reinforced company either forms reinforced platoons or coordinates, under
company control, the efforts of the tank and armored infantry rifle platoons.
The system of reinforced platoons is employed except in a few special cases.
These special cases occur when some condition prevents the tanks and dismounted
armored infantry from being employed together in the assault phase of the
attack. The company commander coordinates tank platoons and armored infantry
rifle platoons when tanks can only support dismounted armored infantry by
overhead or flanking fire and if the following conditions exist:
1. From positions on or
near the line of departure the tank unit can support the entire assault echelon.
2. The entire rifle
company is supported by a small tank unit. (This is especially applicable when
one tank platoon supports an entire rifle company.)
3. The depth of the
enemy obstacle belt or the location of the enemy positions makes it impractical
for the assault to be delayed until the obstacles are gapped.
Armored infantry may
advance mounted, dismounted, or by a combination of both methods.
In each situation
personnel are transported in their armored personnel carriers as far forward as
possible: to conserve their energy; to speed the advance; to reduce casualties
in crossing areas swept by small arms fire and fragments; and to use the fire
power of weapons on the carriers. The mission, the type of enemy weapons, and
the terrain govern the point at which armored infantry dismounts to fight. The
final assault, regardless of the method of advance, is made dismounted in order
to seize and mop up the objective and to complete the destruction of the enemy.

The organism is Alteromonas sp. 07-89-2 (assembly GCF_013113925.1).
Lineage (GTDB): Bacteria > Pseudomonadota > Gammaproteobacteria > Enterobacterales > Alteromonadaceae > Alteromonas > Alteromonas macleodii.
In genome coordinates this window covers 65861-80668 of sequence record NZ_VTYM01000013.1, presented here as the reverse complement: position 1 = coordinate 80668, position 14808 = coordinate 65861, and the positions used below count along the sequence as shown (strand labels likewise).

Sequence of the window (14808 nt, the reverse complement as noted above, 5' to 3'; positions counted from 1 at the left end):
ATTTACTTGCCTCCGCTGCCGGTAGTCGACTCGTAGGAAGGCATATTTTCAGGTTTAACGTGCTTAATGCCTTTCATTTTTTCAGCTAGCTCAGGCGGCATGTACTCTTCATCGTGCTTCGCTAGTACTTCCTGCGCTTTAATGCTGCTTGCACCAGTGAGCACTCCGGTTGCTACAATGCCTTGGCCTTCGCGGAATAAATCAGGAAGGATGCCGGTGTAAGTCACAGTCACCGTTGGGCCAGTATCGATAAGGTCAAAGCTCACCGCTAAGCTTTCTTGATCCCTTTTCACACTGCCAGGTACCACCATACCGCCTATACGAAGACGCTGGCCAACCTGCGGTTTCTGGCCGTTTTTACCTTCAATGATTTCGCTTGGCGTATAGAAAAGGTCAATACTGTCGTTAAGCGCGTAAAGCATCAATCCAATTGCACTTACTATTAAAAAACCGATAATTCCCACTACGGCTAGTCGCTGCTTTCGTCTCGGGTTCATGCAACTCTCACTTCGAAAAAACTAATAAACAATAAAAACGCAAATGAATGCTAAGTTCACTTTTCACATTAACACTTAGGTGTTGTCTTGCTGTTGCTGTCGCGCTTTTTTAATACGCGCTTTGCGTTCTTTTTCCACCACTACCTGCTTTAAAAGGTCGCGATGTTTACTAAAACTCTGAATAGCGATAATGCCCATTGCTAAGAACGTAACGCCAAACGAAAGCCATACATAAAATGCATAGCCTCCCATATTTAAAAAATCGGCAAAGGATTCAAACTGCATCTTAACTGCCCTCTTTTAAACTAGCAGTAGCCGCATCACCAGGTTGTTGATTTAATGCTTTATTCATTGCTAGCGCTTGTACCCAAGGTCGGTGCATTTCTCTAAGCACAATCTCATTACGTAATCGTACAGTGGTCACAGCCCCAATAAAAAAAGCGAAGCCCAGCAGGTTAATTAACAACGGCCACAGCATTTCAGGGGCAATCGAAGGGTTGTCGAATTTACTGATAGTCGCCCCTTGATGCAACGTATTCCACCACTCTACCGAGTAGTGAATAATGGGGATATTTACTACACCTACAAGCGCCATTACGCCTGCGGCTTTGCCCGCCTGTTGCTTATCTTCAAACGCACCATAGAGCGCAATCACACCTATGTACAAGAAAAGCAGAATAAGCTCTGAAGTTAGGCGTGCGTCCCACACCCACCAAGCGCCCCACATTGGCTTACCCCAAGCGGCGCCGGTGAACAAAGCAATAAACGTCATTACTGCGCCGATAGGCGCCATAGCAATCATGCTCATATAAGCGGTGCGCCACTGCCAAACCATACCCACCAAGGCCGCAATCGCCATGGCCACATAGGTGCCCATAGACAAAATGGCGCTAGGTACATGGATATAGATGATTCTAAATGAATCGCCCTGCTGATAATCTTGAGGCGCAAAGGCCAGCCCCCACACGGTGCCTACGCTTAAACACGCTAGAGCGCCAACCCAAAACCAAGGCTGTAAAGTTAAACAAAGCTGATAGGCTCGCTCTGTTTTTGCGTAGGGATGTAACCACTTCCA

Even after the majority of the men dismount, personnel carrier weapons are
manned and fired to give close support to the dismounted personnel.
The formations and
methods of attack of the tank and armored infantry platoons are selected:
To Develop the Fire
Power of the Tanks: The tank unit deploys to develop the maximum fire power
permitted by the situation. To concentrate its fire to the front, it assumes
a line formation; to
fire to a flank, the tank unit echelons in that direction; and to fire to the
front and both flanks it uses a wedge formation.
To Provide Security:
The tank unit combat formation that provides the greatest security for the team
To Insure Maximum
Control Consistent with the Tactical Situation: The tank and armored infantry
elements assume the easiest formation to control that develops the required fire
power and provides security.
To Conform to the
Terrain: The formations adopted take advantage of any terrain barriers or
defilade that protect them from fire and observation.
To Enable the Tanks to
Protect the Carriers from Hostile Armor: The tank-armored infantry team
commander constantly considers the fact that his armored personnel carriers have
no cannon to engage enemy tanks. He adopts the formation and method of attack
that gives the mounted armored infantry antitank protection. When antitank
protection is inadequate, mounted armored infantry cannot advance in areas where
enemy tanks are defending. Dismounted armored infantry, without friendly tank
support, can protect itself against hostile tanks better than mounted armored
infantry without tank support.
Tanks and mounted
infantry are coordinated in the attack by:
(1) Using an integrated
(2) Having the mounted
armored infantry follow the tanks by short successive bounds.
(3) Having the tanks
and mounted armored infantry converge on
the objective from different directions.
Time or VT fire may be
placed over a tank-armored infantry team when the armored infantry is mounted.
This time fire may be used in conjunction with any of the mounted methods of
attack. In preparation for this fire, all tank hatches and all carrier hatches
and doors are closed. This protective time fire works best when using an
integrated formation of tanks and mounted armored infantry. Time fire is also
useful when the armored infantry follows the tanks by successive bounds, and
when the two elements of the team converge on the objective from different
Successful use of time
fire depends on its being lifted or shifted promptly when the armored infantry
dismounts for the assault. The armored infantry uses radio, supplemented by
visual signals such as pyrotechnics, to direct lifting or shifting the time
fire. The supporting artillery may signify lifting or shifting fires by mixing
several rounds of HC smoke in the last volley. This use of smoke supplements the